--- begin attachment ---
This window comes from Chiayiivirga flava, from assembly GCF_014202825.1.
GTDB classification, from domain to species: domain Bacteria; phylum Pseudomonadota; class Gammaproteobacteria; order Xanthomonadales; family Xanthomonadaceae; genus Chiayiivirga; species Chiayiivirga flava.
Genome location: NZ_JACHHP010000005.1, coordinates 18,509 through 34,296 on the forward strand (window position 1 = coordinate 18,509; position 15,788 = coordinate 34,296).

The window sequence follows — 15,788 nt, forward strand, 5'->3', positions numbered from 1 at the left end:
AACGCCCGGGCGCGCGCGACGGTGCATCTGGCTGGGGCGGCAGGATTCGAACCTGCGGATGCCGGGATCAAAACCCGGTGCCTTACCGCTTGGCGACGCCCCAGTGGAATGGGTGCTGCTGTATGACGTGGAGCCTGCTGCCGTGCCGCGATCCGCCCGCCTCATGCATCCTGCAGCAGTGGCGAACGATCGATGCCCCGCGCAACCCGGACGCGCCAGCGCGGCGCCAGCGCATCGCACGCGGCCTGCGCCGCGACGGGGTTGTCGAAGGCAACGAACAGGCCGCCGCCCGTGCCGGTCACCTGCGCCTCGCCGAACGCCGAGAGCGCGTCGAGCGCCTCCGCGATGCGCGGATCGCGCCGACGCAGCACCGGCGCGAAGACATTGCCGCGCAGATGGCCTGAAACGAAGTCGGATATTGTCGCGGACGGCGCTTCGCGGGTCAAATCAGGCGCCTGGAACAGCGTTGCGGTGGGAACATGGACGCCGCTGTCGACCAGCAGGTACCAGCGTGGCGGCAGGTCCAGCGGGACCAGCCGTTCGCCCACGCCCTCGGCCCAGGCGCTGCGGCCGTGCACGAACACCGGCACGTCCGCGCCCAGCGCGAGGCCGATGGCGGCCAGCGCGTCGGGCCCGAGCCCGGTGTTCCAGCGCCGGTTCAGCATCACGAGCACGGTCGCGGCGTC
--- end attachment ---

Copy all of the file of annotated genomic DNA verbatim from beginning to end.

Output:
This window comes from Chiayiivirga flava, from assembly GCF_014202825.1.
GTDB classification, from domain to species: domain Bacteria; phylum Pseudomonadota; class Gammaproteobacteria; order Xanthomonadales; family Xanthomonadaceae; genus Chiayiivirga; species Chiayiivirga flava.
Genome location: NZ_JACHHP010000005.1, coordinates 18,509 through 34,296 on the forward strand (window position 1 = coordinate 18,509; position 15,788 = coordinate 34,296).

The window sequence follows — 15,788 nt, forward strand, 5'->3', positions numbered from 1 at the left end:
AACGCCCGGGCGCGCGCGACGGTGCATCTGGCTGGGGCGGCAGGATTCGAACCTGCGGATGCCGGGATCAAAACCCGGTGCCTTACCGCTTGGCGACGCCCCAGTGGAATGGGTGCTGCTGTATGACGTGGAGCCTGCTGCCGTGCCGCGATCCGCCCGCCTCATGCATCCTGCAGCAGTGGCGAACGATCGATGCCCCGCGCAACCCGGACGCGCCAGCGCGGCGCCAGCGCATCGCACGCGGCCTGCGCCGCGACGGGGTTGTCGAAGGCAACGAACAGGCCGCCGCCCGTGCCGGTCACCTGCGCCTCGCCGAACGCCGAGAGCGCGTCGAGCGCCTCCGCGATGCGCGGATCGCGCCGACGCAGCACCGGCGCGAAGACATTGCCGCGCAGATGGCCTGAAACGAAGTCGGATATTGTCGCGGACGGCGCTTCGCGGGTCAAATCAGGCGCCTGGAACAGCGTTGCGGTGGGAACATGGACGCCGCTGTCGACCAGCAGGTACCAGCGTGGCGGCAGGTCCAGCGGGACCAGCCGTTCGCCCACGCCCTCGGCCCAGGCGCTGCGGCCGTGCACGAACACCGGCACGTCCGCGCCCAGCGCGAGGCCGATGGCGGCCAGCGCGTCGGGCCCGAGCCCGGTGTTCCAGCGCCGGTTCAGCATCACGAGCACGGTCGCGGCGTC